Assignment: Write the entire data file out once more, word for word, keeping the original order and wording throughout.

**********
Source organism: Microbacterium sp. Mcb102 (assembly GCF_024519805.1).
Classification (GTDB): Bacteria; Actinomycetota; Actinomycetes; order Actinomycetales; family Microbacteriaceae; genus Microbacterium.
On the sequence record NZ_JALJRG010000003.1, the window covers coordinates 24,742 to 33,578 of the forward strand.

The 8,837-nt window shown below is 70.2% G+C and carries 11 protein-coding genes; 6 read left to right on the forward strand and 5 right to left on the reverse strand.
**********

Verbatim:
Source organism: Microbacterium sp. Mcb102 (assembly GCF_024519805.1).
Classification (GTDB): Bacteria; Actinomycetota; Actinomycetes; order Actinomycetales; family Microbacteriaceae; genus Microbacterium.
On the sequence record NZ_JALJRG010000003.1, the window covers coordinates 24,742 to 33,578 of the forward strand.

The 8,837-nt window shown below is 70.2% G+C and carries 11 protein-coding genes; 6 read left to right on the forward strand and 5 right to left on the reverse strand.